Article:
Saturday, May 19, 2012

Our Place in This World

I am not asking You to take them out of the world, but I ask You to protect them from the evil one. They do not belong to the world, just as I do not belong to the world. Sanctify them in the truth; Your word is truth. (John 17.15-17)

Where Does This Leave Us?

Sunday marks one of those strange partings, when liturgical congregations split according to which lectionary they follow—standard or revised. Some of us will focus on the Ascension (Acts 1.1-11; Luke 24.44-53), while others contemplate Jesus’s parting prayer for His disciples (John 17.6-19). And while each passage’s nuances will invite varying observations, I believe both lead to one question that the disciples surely wrestle with: “Where does this leave us?” For all practical purposes, Jesus has become their world and with Him gone, they have no idea where and how they fit. Once they absorb the blow of this sudden—though not unanticipated—goodbye, they must recalibrate their place in this world. It will be no easy task.

Approximating how the disciples feel is key to navigating these passages. Since none of us has experienced anything remotely like either event, we might compare them to the end of a concert. We’ve just spent an extended period of time in the presence of an artist whose words and music found us where we were, spoke to us in very real and meaningful ways, and challenged us to see ourselves differently. From the first note, the concert has steadily built to its climax—the most beloved song in the artist’s repertoire—followed by an encore that extends her/his stay. We’re grateful beyond measure for these extra few minutes, even though they’re filled with poignant awareness that all of this will end soon. The artist says goodnight, exits the stage, and the house lights come up. Our eyes remind us the outside world awaits us. It’s a hard thing, accepting it’s time to move on. But the artist is gone. Our time with him/her is passed. High-flown emotions are dissipating, replaced by implacable, workaday realities.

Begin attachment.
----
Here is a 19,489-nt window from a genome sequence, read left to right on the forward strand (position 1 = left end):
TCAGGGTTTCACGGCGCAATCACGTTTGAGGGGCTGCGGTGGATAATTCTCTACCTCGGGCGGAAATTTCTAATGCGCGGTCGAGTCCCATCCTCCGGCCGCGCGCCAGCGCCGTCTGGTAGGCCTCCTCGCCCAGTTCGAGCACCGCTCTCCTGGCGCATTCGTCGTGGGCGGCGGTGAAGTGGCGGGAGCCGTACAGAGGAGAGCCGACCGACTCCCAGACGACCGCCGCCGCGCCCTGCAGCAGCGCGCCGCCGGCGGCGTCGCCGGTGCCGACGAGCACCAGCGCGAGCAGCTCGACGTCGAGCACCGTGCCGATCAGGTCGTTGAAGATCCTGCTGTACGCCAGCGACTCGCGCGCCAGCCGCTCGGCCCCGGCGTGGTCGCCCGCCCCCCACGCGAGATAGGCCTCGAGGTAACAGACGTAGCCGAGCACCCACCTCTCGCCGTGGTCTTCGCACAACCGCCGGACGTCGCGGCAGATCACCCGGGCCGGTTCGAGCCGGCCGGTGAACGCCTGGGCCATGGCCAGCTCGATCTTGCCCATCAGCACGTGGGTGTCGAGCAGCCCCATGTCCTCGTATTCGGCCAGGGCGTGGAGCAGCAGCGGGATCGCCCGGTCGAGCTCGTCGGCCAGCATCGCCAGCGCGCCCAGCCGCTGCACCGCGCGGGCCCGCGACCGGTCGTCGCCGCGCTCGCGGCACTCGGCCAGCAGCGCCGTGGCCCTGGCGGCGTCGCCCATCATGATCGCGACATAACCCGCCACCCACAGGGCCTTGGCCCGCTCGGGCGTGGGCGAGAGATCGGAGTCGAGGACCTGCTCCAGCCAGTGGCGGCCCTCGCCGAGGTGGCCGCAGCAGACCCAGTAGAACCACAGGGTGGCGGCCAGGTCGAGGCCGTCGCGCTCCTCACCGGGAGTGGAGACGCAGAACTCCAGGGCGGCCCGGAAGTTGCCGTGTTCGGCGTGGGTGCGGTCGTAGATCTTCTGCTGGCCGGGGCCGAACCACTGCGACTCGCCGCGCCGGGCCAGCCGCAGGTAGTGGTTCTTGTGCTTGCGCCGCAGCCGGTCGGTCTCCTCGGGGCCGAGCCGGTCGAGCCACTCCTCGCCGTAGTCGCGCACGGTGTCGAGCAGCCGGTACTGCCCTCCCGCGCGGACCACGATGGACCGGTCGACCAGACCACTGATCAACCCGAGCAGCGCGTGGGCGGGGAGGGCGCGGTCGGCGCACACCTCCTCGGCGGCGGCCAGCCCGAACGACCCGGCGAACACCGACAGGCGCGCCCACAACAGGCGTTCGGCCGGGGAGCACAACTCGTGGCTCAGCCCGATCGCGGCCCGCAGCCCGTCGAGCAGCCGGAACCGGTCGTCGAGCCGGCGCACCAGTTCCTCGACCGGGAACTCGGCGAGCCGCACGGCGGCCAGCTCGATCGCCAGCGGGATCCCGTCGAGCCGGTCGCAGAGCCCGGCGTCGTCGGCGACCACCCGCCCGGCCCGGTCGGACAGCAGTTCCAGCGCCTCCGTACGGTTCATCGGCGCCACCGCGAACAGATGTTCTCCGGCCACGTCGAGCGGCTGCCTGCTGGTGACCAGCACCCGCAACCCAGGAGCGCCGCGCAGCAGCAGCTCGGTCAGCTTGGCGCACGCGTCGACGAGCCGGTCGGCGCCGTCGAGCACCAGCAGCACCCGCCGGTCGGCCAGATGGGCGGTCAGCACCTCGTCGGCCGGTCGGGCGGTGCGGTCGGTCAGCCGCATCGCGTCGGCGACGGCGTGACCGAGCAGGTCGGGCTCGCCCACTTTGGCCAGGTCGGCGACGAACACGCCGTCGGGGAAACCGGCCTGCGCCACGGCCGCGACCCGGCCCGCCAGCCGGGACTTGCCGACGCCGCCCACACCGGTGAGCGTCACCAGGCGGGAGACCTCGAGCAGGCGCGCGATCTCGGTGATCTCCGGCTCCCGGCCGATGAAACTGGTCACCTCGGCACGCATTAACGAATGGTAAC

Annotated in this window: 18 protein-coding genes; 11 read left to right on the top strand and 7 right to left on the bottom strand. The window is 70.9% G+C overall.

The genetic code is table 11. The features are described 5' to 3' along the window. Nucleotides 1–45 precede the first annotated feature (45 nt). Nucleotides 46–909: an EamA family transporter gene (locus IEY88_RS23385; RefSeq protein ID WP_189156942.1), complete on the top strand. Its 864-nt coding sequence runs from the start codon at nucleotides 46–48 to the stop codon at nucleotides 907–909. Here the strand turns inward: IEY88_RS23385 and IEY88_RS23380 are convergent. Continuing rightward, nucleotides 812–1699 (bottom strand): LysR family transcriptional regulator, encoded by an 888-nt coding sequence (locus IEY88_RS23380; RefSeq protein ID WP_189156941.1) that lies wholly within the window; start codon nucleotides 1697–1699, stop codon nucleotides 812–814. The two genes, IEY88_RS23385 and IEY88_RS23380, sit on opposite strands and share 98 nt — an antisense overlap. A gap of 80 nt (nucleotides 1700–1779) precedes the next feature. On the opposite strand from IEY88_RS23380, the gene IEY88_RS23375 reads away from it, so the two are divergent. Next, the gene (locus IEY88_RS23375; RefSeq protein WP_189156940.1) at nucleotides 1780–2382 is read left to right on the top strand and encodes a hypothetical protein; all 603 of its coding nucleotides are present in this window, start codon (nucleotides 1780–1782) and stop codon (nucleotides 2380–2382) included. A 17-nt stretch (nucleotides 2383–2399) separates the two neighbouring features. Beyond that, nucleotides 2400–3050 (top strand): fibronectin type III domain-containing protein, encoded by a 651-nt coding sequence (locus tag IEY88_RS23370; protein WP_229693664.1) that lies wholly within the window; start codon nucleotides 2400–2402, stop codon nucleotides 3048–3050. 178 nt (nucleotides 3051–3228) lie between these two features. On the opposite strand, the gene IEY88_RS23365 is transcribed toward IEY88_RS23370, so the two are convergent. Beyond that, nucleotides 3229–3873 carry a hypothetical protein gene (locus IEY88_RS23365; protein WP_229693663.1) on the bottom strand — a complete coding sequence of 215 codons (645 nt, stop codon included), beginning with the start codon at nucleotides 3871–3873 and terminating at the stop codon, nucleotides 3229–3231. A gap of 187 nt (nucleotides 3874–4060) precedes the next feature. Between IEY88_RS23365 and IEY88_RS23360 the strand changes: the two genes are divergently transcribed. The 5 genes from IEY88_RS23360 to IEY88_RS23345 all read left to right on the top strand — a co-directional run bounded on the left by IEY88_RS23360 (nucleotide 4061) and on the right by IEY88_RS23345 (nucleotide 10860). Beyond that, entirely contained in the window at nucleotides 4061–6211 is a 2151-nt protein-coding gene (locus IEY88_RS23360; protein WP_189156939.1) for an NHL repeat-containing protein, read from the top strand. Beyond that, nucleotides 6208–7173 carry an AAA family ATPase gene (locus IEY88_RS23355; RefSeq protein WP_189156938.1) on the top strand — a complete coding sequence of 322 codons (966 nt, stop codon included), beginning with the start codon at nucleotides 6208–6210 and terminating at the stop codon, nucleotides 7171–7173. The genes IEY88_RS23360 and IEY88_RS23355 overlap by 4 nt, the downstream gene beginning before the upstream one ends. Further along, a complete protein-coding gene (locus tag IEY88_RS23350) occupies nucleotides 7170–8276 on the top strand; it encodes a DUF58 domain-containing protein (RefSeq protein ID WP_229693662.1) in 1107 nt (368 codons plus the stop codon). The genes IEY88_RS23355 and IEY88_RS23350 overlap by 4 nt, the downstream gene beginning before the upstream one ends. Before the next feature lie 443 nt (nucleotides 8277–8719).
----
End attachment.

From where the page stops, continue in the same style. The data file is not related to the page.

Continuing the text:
More than “Goodbye—we’ll meet again” is going on here. The disciples who overhear Jesus pray on their behalf and see Him ascend into Heaven have internalized His teachings. Every word He said is stamped in memory, not as text, but as spoken. As they relive their time with Jesus, they hear His voice—the tone, phrasing, and cadence of His actual speech. They associate certain statements with events that bring back all the emotions and personal significance. It’s every bit like the way that we tie songs and conversations to major moments in our lives. The disciples have relied on Jesus’s voice to enlighten, comfort, and guide them. His physical presence and the music of His speech have rooted their beings. Now Jesus is being taken from them. The silence must be crushing. More than that, their sudden sense of disconnectedness surely terrifies them. Where does this leave us?

Not Easy